Now that Nagios has been installed, it’s time to configure it. Sample configuration files have been installed in the /usr/local/nagios/etc directory. For the most part, the settings in the sample files should work fine for getting started with Nagios. You should, however change the e-mail address associated with the nagiosadmin contact definition to the address you’d like to use for receiving alerts. To do so, you change the email field in /usr/local/nagios/etc/objects/contacts.cfg with your favorite editor.
Next, install the Nagios web config file in the Apache conf.d directory:
Create a nagionsadmin account for logging into the Nagios web interface. Remember the password you assign to this account.
htpasswd -c /usr/local/nagios/etc/htpasswd.users nagiosadmin
Now restart Apache to make the new settings take effect.
Next, extract the Nagios plugins source code tarball:
tar xzf nagios-plugins-2.0.3.tar.gz
Compile and install the plugins:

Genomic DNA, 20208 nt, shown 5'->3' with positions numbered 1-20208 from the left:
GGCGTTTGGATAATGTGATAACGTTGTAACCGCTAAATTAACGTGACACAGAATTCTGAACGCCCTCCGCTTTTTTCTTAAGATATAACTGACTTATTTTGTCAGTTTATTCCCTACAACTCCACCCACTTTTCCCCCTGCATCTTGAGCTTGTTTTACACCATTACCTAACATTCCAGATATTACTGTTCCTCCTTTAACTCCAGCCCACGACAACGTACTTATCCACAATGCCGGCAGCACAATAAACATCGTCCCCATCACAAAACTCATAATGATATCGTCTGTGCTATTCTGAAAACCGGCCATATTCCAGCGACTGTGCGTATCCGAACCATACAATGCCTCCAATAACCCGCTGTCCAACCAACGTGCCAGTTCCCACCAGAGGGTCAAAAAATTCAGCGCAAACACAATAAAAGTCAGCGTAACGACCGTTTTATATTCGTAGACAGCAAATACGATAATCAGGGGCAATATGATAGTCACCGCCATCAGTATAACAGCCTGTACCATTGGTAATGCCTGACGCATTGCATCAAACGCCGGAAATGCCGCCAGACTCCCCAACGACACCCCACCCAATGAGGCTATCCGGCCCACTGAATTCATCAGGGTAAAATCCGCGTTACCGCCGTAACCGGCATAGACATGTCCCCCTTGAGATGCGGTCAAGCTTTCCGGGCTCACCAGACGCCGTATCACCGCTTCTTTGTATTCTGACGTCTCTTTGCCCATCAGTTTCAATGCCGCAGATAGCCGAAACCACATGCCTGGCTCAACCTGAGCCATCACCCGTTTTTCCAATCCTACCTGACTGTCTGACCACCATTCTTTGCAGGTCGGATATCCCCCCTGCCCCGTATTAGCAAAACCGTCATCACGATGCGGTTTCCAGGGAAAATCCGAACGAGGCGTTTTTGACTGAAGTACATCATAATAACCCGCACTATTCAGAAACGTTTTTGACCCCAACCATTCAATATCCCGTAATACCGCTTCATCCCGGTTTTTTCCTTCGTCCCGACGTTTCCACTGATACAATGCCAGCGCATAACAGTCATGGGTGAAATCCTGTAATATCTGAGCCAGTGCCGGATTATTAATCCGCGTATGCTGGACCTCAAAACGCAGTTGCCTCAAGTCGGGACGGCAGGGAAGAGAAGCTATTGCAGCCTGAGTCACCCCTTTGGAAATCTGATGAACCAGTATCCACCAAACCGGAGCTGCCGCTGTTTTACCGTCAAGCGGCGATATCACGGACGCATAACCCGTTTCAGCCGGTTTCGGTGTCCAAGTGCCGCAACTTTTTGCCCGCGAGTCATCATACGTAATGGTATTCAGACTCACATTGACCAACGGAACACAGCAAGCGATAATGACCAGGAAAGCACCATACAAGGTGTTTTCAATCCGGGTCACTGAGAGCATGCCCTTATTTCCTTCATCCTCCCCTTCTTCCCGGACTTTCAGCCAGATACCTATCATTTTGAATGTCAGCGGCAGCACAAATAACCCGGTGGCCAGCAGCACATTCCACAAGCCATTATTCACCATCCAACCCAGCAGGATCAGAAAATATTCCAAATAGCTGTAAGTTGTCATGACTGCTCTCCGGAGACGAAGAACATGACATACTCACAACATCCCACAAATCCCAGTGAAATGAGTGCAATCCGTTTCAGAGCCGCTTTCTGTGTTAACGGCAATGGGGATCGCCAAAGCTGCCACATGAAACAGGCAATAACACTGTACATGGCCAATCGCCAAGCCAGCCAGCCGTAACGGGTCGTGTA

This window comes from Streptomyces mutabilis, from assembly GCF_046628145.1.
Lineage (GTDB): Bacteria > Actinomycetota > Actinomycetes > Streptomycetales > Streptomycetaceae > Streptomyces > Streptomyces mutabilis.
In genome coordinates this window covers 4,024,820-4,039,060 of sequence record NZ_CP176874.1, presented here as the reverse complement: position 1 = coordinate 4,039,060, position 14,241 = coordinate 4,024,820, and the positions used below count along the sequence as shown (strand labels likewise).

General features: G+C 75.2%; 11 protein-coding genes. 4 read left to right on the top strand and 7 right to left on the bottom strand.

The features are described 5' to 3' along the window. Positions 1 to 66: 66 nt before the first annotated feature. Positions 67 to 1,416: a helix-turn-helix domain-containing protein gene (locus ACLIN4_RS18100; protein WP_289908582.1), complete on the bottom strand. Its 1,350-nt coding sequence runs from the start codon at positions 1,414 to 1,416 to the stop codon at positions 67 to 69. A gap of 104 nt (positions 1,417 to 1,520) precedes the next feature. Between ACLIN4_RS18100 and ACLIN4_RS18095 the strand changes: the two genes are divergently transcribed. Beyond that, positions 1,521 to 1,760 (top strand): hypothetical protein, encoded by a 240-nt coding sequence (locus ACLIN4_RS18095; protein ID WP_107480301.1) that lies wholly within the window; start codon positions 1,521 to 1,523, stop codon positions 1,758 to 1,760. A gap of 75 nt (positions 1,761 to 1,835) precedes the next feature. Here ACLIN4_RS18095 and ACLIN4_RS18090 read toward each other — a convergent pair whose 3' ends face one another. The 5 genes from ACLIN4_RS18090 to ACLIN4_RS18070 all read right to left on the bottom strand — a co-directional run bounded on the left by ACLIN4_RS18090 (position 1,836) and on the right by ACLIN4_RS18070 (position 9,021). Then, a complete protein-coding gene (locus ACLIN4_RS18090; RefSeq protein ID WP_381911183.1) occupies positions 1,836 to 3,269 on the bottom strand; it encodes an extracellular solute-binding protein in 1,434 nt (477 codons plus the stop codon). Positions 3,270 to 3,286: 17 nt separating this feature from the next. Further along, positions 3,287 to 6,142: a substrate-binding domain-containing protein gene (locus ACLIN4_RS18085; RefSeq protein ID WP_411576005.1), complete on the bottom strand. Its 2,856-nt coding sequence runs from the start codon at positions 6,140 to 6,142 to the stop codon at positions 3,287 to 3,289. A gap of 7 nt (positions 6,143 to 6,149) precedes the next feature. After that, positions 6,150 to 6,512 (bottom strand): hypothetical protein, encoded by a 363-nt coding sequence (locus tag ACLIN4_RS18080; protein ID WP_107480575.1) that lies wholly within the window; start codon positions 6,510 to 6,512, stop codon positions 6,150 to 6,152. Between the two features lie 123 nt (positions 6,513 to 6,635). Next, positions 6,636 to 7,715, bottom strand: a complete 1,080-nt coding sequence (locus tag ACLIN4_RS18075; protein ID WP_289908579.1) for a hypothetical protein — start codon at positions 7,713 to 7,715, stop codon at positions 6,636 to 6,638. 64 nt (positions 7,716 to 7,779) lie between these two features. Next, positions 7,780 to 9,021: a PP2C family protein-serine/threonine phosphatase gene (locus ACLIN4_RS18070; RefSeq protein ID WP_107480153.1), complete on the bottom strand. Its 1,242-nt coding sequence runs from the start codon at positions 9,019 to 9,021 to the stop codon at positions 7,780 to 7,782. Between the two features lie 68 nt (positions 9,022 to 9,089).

./configure –with-nagios-user=nagios –with-nagios-group=nagios
Now configure nagios to automatically start when the system boots:
ln -s /etc/init.d/nagios /etc/rc5.d/599nagios
Verify the sample Nagios configuration files:
/usr/local/nagios/bin/nagios -v /usr/local/nagios/etc/nagios.cfg
If there are no errors, start Nagios:
You should now be able to access the Nagios web interface at the URL below. You’ll be promoted for the username (nagiosadmin) and password you specified earlier:
Click on the “Service Detail” navbar link to see details of what’s being monitored on your local machine. It will take a few minutes for Nagios to check all the services associated with your machine, as the checks are spread out over time.
If you want to receive e-mail notifications for Nagios alerts, you need to install the mailx (Postfix) package:
sudo apt-get install mailx
sudo apt-get install postfix
You’ll have to edit the Nagios e-mail notification commands found in /usr/local/nagios/etc/objects/commands.cfg and change and /bin/mail references to /usr/bin/mail. Once you do that, you’ll need to restart Nagios to make the configuration changes live:
sudo /etc/init.d/nagios restart
In the next article, we’ll access Nagios via the web interface and configure it to work with pfSense.